sponge diver

Human skeleton found on famed Antikythera shipwreck

Hannes Schroeder snaps on two pairs of blue latex gloves, then wipes his hands with a solution of bleach. In front of him is a large Tupperware box full of plastic bags that each contain sea water and a piece of red-stained bone. He lifts one out and inspects its contents as several archaeologists hover behind, waiting for his verdict. They’re hoping he can pull off a feat never attempted before — DNA analysis on someone who has been under the sea for 2,000 years.

Through the window, sunlight sparkles on cobalt water. The researchers are on the tiny Greek island of Antikythera, a 10-minute boat ride from the wreckage of a 2,000-year-old merchant ship. Discovered by sponge divers in 1900, the wreck was the first ever investigated by archaeologists. Its most famous bounty to date has been a surprisingly sophisticated clockwork device that modelled the motions of the Sun, Moon and planets in the sky — dubbed the ‘Antikythera mechanism’.

But on 31 August this year, investigators made another groundbreaking discovery: a human skeleton, buried under around half a metre of pottery sherds and sand. Read more.

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May 17th 1902: Antikythera mechanism discovered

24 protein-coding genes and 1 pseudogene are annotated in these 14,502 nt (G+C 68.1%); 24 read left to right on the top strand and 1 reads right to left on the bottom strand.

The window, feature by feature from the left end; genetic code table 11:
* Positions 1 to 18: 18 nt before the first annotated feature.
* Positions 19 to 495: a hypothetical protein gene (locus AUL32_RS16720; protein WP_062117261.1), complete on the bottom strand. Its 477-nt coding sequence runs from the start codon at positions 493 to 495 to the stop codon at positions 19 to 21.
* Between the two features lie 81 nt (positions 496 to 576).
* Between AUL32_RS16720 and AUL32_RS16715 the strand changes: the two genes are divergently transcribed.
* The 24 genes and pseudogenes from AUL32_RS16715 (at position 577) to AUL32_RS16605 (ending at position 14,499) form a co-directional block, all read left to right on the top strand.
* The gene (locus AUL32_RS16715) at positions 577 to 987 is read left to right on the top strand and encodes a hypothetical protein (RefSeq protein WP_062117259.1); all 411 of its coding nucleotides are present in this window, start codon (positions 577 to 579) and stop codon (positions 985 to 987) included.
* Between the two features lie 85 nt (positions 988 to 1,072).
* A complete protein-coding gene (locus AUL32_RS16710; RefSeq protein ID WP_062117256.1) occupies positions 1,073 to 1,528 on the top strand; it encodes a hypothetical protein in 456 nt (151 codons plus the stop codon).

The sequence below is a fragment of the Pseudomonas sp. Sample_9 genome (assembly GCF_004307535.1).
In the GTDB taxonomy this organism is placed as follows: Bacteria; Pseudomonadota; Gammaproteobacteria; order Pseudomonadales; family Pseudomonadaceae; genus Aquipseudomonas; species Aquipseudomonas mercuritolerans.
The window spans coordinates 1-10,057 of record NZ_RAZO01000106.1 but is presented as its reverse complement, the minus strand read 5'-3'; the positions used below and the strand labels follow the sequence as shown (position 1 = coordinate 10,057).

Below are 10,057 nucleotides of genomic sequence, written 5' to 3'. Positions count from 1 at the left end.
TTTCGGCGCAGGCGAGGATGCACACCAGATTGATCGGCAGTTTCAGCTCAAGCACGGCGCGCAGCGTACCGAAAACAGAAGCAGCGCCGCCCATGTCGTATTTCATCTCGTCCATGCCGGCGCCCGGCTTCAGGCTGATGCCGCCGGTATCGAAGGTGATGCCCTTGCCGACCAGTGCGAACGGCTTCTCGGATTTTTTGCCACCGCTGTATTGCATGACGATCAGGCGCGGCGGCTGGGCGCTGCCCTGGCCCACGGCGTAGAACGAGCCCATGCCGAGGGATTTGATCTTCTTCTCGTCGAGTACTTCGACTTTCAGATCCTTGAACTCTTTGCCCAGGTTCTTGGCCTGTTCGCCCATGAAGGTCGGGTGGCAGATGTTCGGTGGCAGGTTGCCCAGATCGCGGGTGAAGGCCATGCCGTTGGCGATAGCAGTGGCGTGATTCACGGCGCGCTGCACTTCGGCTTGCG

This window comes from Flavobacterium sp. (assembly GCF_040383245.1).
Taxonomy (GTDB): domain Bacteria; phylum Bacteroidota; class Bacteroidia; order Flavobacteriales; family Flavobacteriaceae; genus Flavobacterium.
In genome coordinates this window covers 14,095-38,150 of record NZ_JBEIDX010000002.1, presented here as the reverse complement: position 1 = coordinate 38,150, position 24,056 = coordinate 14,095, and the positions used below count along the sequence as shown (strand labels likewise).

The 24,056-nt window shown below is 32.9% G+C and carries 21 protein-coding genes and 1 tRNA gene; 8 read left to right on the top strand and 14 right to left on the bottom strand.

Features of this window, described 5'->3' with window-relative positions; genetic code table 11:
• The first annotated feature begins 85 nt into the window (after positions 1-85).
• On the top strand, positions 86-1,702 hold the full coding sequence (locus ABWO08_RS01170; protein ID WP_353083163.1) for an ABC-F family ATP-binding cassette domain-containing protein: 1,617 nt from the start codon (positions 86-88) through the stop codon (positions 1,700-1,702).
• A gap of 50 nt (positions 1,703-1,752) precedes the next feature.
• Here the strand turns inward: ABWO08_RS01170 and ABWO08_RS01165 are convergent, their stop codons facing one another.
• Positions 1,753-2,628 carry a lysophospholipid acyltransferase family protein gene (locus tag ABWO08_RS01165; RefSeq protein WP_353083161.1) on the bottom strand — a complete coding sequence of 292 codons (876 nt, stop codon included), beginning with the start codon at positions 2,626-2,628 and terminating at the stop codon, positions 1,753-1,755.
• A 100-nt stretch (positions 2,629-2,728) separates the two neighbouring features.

On this day in 1902, an odd mechanism discovered in a Greek shipwreck was identified as a form of ancient calculator. The wreck was discovered off the coast of the Greek island of Antikythera in 1900 by sponge divers, and a number of artefacts - including statues, jewellery, pottery, and furniture - were recovered from the ship, dating from the first century BCE. The haul was sent to the National Museum of Archaelogy in Athens for analysis. In May 1902, archaelogist Valerios Stais discovered that one of the recovered objects - which initially appeared just a piece of rock - was in fact a wooden box housing a clockwork mechanism. However, it took decades before the importance of the find was realised. After the 1970s, X-ray imaging allowed scientists to infer that the device could be used for monitoring astronomical movement, tracking the cycles of the solar system. It was dubbed an ‘ancient Greek computer’, but scholars were skeptical until further research in the early 2000s. It was discovered that the device was operated by dials which moved the internal gearwheels to display celestial time - it was essentially a computer which could predict the positions of the sun, moon, and planets on any given date. The fascinating mechanism reveals the sophistication of Ancient Greek scientific and mathematical thinking.